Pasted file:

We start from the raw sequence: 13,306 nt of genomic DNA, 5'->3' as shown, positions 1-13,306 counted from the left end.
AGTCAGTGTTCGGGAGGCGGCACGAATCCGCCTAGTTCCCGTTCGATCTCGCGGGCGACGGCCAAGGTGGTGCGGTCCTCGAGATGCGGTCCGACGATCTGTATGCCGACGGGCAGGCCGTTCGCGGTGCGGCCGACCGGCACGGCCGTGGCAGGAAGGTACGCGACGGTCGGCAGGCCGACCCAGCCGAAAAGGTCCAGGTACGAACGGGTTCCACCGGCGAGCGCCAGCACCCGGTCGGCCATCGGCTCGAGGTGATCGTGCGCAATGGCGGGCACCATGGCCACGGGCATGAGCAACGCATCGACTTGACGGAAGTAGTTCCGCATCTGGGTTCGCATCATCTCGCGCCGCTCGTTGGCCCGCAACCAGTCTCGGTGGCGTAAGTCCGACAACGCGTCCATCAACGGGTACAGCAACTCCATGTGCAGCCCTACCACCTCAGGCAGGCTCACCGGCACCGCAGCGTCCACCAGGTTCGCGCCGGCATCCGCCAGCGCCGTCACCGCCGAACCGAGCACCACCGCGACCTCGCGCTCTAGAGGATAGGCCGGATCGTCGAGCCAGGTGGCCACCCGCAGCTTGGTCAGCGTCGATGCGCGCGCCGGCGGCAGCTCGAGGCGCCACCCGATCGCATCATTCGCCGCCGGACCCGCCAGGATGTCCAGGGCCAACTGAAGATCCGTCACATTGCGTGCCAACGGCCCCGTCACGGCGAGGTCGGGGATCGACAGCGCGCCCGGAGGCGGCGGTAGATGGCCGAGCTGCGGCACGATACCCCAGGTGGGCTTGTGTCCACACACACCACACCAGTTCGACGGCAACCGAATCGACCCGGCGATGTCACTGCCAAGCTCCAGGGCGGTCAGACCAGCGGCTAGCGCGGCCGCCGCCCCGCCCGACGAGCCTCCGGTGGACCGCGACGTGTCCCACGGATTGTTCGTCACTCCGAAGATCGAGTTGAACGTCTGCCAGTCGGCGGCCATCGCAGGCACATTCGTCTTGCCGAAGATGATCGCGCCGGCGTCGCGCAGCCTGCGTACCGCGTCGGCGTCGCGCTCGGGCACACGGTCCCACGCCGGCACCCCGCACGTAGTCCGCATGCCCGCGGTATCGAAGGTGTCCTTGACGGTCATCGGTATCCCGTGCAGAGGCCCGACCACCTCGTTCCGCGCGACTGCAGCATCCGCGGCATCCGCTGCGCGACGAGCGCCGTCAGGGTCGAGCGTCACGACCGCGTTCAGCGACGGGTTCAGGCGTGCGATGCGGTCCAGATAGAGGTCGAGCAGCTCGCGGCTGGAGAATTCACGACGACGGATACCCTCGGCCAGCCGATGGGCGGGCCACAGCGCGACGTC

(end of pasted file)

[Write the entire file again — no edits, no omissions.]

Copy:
We start from the raw sequence: 13,306 nt of genomic DNA, 5'->3' as shown, positions 1-13,306 counted from the left end.
AGTCAGTGTTCGGGAGGCGGCACGAATCCGCCTAGTTCCCGTTCGATCTCGCGGGCGACGGCCAAGGTGGTGCGGTCCTCGAGATGCGGTCCGACGATCTGTATGCCGACGGGCAGGCCGTTCGCGGTGCGGCCGACCGGCACGGCCGTGGCAGGAAGGTACGCGACGGTCGGCAGGCCGACCCAGCCGAAAAGGTCCAGGTACGAACGGGTTCCACCGGCGAGCGCCAGCACCCGGTCGGCCATCGGCTCGAGGTGATCGTGCGCAATGGCGGGCACCATGGCCACGGGCATGAGCAACGCATCGACTTGACGGAAGTAGTTCCGCATCTGGGTTCGCATCATCTCGCGCCGCTCGTTGGCCCGCAACCAGTCTCGGTGGCGTAAGTCCGACAACGCGTCCATCAACGGGTACAGCAACTCCATGTGCAGCCCTACCACCTCAGGCAGGCTCACCGGCACCGCAGCGTCCACCAGGTTCGCGCCGGCATCCGCCAGCGCCGTCACCGCCGAACCGAGCACCACCGCGACCTCGCGCTCTAGAGGATAGGCCGGATCGTCGAGCCAGGTGGCCACCCGCAGCTTGGTCAGCGTCGATGCGCGCGCCGGCGGCAGCTCGAGGCGCCACCCGATCGCATCATTCGCCGCCGGACCCGCCAGGATGTCCAGGGCCAACTGAAGATCCGTCACATTGCGTGCCAACGGCCCCGTCACGGCGAGGTCGGGGATCGACAGCGCGCCCGGAGGCGGCGGTAGATGGCCGAGCTGCGGCACGATACCCCAGGTGGGCTTGTGTCCACACACACCACACCAGTTCGACGGCAACCGAATCGACCCGGCGATGTCACTGCCAAGCTCCAGGGCGGTCAGACCAGCGGCTAGCGCGGCCGCCGCCCCGCCCGACGAGCCTCCGGTGGACCGCGACGTGTCCCACGGATTGTTCGTCACTCCGAAGATCGAGTTGAACGTCTGCCAGTCGGCGGCCATCGCAGGCACATTCGTCTTGCCGAAGATGATCGCGCCGGCGTCGCGCAGCCTGCGTACCGCGTCGGCGTCGCGCTCGGGCACACGGTCCCACGCCGGCACCCCGCACGTAGTCCGCATGCCCGCGGTATCGAAGGTGTCCTTGACGGTCATCGGTATCCCGTGCAGAGGCCCGACCACCTCGTTCCGCGCGACTGCAGCATCCGCGGCATCCGCTGCGCGACGAGCGCCGTCAGGGTCGAGCGTCACGACCGCGTTCAGCGACGGGTTCAGGCGTGCGATGCGGTCCAGATAGAGGTCGAGCAGCTCGCGGCTGGAGAATTCACGACGACGGATACCCTCGGCCAGCCGATGGGCGGGCCACAGCGCGACGTC